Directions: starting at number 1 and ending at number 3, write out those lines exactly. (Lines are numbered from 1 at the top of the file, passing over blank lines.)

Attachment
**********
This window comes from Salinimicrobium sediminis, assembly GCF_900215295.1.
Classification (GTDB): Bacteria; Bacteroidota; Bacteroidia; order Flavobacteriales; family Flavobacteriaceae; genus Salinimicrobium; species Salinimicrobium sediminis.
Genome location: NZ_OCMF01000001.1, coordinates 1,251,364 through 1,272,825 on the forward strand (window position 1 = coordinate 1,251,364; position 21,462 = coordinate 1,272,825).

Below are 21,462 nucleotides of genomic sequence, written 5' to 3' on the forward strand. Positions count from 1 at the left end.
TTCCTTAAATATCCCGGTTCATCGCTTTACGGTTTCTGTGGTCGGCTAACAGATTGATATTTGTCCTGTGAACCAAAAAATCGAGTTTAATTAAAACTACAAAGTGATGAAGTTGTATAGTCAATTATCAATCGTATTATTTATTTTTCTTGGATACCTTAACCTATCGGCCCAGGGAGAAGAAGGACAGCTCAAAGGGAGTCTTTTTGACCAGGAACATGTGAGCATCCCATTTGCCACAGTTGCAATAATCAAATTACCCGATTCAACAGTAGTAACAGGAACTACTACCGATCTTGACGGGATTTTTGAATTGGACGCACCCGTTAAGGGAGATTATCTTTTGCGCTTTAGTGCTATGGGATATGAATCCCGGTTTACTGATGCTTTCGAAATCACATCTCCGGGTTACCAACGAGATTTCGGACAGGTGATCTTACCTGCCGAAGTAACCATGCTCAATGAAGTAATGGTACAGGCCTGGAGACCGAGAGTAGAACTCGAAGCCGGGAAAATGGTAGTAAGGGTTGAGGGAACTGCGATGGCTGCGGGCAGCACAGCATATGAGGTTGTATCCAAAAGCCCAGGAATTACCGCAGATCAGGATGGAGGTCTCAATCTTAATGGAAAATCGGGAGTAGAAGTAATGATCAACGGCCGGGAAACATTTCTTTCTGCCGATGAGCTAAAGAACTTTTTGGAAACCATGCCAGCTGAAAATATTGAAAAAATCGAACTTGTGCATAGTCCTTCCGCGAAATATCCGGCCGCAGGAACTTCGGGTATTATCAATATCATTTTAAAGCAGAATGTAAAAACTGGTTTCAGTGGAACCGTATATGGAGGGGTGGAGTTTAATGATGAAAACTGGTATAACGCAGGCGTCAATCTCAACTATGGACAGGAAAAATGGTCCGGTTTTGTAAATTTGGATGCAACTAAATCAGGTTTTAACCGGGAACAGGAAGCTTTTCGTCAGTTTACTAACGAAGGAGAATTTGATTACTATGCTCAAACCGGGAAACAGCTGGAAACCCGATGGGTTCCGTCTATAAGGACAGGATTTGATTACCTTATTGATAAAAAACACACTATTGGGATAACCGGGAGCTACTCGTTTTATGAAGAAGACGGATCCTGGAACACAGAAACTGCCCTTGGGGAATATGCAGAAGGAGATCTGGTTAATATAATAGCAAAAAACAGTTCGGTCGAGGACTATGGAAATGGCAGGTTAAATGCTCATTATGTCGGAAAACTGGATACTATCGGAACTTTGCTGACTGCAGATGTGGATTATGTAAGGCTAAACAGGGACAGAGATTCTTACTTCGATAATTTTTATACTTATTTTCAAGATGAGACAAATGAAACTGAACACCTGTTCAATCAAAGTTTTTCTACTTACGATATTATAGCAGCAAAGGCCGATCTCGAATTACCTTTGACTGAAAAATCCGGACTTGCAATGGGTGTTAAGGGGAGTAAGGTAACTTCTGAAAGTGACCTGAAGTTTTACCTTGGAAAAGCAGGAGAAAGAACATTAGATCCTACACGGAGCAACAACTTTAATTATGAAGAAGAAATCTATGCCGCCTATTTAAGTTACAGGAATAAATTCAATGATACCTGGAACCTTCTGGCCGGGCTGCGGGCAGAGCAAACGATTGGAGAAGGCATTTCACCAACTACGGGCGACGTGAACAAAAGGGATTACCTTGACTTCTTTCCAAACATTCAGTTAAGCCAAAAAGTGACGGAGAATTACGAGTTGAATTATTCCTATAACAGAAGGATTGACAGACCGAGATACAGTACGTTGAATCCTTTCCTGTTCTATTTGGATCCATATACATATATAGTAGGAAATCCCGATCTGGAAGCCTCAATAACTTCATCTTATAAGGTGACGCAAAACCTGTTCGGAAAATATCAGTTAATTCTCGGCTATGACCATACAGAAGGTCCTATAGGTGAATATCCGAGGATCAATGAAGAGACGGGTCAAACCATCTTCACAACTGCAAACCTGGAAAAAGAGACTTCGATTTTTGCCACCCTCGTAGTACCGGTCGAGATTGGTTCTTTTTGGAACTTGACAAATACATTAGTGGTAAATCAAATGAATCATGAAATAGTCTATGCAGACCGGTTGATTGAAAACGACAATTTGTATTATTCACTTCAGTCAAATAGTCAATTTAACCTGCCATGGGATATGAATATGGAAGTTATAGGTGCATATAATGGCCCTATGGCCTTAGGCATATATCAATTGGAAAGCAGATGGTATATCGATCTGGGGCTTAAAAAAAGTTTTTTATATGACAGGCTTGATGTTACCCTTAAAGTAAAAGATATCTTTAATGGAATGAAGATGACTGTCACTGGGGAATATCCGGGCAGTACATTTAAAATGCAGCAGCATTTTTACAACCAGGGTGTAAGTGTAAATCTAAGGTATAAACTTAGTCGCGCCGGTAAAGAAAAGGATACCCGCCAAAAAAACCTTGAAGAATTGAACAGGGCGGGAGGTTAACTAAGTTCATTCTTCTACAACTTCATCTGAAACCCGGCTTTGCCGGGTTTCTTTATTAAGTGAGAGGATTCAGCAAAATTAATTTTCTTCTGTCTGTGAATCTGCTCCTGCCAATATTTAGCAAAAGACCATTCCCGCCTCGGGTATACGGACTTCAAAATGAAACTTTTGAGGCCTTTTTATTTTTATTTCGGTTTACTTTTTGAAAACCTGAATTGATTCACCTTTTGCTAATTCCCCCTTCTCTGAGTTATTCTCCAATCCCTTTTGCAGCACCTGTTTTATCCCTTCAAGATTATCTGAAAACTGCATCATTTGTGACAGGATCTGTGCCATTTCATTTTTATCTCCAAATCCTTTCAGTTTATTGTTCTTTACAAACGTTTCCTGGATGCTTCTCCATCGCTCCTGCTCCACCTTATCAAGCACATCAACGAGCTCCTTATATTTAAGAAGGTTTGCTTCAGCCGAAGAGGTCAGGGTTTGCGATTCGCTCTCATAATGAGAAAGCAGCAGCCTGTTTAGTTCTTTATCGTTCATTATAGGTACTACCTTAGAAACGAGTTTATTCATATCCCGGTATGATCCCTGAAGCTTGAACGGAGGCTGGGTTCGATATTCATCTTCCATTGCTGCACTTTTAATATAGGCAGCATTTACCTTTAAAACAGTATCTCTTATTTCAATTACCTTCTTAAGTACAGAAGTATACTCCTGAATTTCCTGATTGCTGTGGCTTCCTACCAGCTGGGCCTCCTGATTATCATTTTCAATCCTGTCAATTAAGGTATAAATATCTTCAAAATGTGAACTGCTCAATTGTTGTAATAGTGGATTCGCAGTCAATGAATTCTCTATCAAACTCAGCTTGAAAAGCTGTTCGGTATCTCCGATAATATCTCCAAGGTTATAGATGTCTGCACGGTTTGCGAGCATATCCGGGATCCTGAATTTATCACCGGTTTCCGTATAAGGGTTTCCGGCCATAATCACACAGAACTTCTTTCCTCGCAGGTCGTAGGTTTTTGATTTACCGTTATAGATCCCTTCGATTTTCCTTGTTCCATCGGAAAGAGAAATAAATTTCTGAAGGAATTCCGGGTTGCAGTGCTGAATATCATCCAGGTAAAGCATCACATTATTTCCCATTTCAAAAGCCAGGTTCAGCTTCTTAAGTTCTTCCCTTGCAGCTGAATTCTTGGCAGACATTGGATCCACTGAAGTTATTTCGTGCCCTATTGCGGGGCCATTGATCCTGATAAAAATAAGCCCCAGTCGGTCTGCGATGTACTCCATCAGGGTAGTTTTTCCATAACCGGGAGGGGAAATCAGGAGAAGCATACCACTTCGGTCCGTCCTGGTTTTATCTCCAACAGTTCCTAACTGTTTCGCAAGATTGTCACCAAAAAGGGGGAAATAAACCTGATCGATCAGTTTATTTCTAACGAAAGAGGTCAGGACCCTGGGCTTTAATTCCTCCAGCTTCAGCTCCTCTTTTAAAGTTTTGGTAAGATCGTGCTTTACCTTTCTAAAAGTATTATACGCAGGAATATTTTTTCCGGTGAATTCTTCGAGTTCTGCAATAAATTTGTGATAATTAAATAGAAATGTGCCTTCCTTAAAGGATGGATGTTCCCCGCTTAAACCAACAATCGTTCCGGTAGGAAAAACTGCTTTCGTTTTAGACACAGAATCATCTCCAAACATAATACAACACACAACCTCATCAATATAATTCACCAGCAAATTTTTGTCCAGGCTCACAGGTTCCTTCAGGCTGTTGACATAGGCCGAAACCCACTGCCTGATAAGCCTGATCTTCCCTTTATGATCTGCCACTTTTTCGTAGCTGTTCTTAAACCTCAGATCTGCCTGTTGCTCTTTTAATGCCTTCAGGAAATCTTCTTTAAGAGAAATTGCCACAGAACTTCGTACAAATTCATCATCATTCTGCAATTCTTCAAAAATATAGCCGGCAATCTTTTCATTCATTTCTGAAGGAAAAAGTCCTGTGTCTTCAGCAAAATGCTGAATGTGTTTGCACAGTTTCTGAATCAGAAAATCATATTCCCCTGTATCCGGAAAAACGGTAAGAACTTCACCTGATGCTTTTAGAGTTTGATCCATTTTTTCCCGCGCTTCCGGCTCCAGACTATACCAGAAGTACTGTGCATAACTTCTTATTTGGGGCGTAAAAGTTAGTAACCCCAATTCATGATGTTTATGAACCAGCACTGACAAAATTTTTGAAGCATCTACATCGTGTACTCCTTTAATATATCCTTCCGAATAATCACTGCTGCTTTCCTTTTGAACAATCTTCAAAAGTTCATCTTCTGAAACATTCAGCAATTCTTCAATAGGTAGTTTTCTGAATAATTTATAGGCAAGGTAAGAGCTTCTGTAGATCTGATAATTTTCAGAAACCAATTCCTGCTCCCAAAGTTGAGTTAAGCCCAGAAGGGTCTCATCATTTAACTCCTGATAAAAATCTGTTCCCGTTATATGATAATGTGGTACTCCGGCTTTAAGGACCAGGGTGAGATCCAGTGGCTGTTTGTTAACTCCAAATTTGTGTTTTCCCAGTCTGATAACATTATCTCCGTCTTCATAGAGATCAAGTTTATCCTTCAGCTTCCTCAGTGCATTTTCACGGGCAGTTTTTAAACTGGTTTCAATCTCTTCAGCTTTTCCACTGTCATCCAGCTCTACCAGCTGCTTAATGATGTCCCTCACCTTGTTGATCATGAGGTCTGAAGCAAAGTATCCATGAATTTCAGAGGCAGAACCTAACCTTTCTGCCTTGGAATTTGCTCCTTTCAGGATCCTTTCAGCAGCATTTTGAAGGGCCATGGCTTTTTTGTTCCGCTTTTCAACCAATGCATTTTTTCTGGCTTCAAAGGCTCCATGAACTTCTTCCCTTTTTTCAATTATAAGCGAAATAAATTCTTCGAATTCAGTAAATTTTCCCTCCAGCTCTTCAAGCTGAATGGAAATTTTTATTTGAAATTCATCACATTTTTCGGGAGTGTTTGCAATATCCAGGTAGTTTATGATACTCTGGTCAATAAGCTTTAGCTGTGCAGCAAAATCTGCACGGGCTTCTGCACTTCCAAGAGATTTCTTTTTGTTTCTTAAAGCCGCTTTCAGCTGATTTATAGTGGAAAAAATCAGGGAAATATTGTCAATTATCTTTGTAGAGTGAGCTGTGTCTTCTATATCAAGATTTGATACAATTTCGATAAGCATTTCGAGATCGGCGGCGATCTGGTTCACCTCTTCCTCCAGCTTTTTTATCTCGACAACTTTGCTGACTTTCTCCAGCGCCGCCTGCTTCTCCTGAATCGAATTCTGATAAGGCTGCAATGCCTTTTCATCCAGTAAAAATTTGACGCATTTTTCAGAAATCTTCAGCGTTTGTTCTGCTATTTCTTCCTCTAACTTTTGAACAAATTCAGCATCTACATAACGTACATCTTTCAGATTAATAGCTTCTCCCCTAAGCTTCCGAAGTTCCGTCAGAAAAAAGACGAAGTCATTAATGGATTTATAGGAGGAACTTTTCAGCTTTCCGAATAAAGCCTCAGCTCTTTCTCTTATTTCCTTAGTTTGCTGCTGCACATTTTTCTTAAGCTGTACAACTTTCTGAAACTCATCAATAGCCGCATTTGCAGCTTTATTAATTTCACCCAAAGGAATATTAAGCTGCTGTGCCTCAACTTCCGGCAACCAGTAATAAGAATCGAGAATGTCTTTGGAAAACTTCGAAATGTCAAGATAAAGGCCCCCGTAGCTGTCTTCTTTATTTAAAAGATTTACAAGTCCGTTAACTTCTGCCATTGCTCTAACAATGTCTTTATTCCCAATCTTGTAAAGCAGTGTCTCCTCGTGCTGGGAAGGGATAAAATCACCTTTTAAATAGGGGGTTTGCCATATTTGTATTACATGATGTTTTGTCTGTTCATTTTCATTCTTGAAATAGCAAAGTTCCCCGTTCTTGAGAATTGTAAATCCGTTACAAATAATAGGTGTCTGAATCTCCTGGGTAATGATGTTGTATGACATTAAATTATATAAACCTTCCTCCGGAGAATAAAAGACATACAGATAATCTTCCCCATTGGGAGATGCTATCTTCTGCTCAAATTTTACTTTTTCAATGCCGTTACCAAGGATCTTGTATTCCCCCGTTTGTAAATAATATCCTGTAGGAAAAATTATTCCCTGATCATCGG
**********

This window comes from Salinimicrobium sediminis, assembly GCF_900215295.1.
Classification (GTDB): Bacteria; Bacteroidota; Bacteroidia; order Flavobacteriales; family Flavobacteriaceae; genus Salinimicrobium; species Salinimicrobium sediminis.
Genome location: NZ_OCMF01000001.1, coordinates 1,251,364 through 1,272,825 on the forward strand (window position 1 = coordinate 1,251,364; position 21,462 = coordinate 1,272,825).